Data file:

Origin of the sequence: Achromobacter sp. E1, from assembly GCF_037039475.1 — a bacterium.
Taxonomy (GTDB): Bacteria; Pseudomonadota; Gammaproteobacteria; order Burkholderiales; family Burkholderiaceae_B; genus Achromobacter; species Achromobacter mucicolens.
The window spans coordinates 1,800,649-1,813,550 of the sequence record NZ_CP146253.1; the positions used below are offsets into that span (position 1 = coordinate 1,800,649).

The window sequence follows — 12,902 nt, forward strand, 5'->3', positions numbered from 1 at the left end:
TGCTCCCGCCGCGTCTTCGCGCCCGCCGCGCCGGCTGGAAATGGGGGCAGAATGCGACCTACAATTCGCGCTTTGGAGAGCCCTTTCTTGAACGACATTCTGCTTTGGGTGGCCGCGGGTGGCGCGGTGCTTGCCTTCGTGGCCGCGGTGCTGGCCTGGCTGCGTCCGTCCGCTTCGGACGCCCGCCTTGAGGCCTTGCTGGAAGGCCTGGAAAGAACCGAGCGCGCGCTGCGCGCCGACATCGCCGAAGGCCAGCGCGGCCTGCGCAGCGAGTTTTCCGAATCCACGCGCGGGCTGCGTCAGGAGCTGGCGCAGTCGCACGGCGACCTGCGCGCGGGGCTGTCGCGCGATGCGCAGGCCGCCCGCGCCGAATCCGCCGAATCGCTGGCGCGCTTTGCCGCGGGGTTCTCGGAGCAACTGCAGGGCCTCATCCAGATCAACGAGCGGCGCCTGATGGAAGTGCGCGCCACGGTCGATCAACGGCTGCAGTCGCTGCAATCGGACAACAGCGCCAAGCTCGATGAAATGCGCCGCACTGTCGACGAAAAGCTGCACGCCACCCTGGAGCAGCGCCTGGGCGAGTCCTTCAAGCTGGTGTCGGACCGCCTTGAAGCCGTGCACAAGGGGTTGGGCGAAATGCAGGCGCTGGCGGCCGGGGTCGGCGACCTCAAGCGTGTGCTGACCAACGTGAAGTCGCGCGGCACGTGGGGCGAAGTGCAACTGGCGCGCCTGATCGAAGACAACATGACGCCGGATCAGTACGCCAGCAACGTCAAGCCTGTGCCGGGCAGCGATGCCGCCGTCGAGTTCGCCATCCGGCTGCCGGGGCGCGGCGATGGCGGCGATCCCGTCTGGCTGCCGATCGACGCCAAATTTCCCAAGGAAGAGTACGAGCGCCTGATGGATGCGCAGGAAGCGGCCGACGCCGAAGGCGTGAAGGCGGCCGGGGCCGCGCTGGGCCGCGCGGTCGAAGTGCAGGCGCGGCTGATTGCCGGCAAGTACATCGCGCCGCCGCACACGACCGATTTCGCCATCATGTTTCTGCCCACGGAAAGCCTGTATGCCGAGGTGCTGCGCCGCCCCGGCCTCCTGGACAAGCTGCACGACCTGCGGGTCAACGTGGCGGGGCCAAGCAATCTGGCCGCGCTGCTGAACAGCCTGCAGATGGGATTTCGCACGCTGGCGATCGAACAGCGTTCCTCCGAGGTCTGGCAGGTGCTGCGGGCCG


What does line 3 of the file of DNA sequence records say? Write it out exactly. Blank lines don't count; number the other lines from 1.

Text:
The window spans coordinates 1,800,649-1,813,550 of the sequence record NZ_CP146253.1; the positions used below are offsets into that span (position 1 = coordinate 1,800,649).